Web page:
Nasser, a Moroccan born in Egypt, had been living in Israel for four years and became pregnant in 2014.
When her first child was born, she decided to leave the country and return to Egypt.
“I knew that it was not right that I was going to leave my country for a country that I did not know, that I had not met, that was not my country,” she said.
“That was the biggest turning point in my life.
I am so grateful that I have the opportunity to leave Egypt.
It has made a big difference.”
But she said she was not sure if she would return to her country, given the country’s ongoing political instability.
“It’s a dangerous situation,” she added.
The UN has been pressing Egypt to release more than 500 political prisoners, which it says are being held without charges or due process. “
If the government wants to be able to go to the international community and say ‘we have a problem here, we need help’, that’s not going to happen.”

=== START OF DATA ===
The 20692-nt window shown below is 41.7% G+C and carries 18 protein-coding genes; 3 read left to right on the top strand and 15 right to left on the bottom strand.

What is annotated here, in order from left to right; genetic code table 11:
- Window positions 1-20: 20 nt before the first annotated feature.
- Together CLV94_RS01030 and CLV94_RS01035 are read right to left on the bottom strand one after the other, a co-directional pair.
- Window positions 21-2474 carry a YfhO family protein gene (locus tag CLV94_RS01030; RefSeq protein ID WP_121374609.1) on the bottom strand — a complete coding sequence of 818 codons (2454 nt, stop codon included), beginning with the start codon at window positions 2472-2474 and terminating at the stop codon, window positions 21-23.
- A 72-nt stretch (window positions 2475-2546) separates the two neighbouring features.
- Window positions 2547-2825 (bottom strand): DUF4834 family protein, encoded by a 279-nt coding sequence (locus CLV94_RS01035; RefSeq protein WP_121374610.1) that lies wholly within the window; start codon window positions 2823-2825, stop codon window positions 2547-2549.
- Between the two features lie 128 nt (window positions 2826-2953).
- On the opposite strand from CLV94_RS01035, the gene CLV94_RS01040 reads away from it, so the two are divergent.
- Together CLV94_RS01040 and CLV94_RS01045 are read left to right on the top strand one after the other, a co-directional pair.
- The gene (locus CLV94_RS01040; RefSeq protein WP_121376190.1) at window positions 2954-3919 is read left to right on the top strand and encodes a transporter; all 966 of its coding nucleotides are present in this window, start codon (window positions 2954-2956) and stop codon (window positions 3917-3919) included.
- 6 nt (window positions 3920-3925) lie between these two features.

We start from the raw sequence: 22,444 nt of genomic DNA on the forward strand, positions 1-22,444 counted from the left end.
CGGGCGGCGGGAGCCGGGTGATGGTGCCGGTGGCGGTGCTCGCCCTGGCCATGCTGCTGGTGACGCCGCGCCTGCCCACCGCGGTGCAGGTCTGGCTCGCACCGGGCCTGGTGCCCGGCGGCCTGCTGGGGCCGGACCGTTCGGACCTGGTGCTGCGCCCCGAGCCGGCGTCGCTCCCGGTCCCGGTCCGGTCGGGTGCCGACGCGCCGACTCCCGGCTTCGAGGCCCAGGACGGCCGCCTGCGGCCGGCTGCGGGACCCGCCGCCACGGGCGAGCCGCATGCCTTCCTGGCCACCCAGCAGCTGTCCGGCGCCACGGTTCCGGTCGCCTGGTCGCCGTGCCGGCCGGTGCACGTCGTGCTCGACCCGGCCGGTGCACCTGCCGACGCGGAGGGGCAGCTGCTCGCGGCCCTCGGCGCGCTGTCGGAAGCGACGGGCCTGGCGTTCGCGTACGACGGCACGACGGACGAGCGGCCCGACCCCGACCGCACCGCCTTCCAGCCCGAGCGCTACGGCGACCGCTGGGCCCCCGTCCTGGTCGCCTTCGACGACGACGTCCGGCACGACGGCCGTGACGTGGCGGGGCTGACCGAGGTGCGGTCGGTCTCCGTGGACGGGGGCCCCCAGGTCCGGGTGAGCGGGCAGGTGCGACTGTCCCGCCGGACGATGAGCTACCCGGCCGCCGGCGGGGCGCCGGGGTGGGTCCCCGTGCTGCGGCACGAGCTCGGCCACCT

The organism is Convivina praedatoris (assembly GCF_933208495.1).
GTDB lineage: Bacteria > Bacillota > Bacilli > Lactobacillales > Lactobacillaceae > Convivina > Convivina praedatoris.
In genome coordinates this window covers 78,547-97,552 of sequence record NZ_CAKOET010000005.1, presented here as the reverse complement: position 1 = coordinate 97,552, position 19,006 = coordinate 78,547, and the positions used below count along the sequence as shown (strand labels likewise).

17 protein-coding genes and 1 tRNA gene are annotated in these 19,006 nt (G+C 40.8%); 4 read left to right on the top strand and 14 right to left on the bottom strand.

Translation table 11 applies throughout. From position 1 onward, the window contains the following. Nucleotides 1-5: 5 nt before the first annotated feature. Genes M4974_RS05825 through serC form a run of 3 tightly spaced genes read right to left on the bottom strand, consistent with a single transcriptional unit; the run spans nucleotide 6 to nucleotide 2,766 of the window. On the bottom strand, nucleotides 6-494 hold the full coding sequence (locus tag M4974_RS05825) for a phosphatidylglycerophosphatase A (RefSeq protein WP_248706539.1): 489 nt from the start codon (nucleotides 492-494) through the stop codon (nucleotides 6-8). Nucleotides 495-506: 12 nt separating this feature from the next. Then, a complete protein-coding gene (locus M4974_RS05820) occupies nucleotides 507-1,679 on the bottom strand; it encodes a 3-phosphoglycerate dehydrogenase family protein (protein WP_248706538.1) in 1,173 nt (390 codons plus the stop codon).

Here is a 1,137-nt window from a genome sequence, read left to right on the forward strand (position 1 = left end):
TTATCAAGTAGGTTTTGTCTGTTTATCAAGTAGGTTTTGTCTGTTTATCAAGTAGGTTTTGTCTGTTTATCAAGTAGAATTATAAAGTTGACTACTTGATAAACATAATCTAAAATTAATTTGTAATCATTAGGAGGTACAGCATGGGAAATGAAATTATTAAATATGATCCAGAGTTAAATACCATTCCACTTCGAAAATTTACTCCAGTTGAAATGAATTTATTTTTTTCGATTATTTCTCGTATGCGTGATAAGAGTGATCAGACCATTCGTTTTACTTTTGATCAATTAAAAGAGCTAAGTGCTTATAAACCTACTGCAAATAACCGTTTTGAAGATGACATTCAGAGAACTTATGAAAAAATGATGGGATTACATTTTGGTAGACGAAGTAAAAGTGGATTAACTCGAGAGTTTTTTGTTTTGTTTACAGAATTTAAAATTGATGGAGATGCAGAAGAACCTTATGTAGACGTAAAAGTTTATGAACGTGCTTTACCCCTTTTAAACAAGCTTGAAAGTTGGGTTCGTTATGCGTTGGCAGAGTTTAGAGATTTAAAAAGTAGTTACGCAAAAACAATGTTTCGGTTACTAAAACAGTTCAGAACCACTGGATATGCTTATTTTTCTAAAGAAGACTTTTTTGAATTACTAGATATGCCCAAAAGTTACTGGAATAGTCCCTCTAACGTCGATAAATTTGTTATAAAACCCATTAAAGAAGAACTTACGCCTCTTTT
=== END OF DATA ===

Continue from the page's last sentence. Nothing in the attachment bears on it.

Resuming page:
The UN has been pressing Egypt to release more than 500 political prisoners, which it says are being held without charges or due process.
“As long as the Egyptian authorities continue to resist international pressure, the situation is unlikely to improve,” said Mina Khoury, the UN Special Rapporteur on the Right to Health and Human Rights.
“What has been achieved by the Egyptian government over the last six months is an extraordinary achievement, but we should not forget that these people remain imprisoned and that the human rights situation remains appalling.”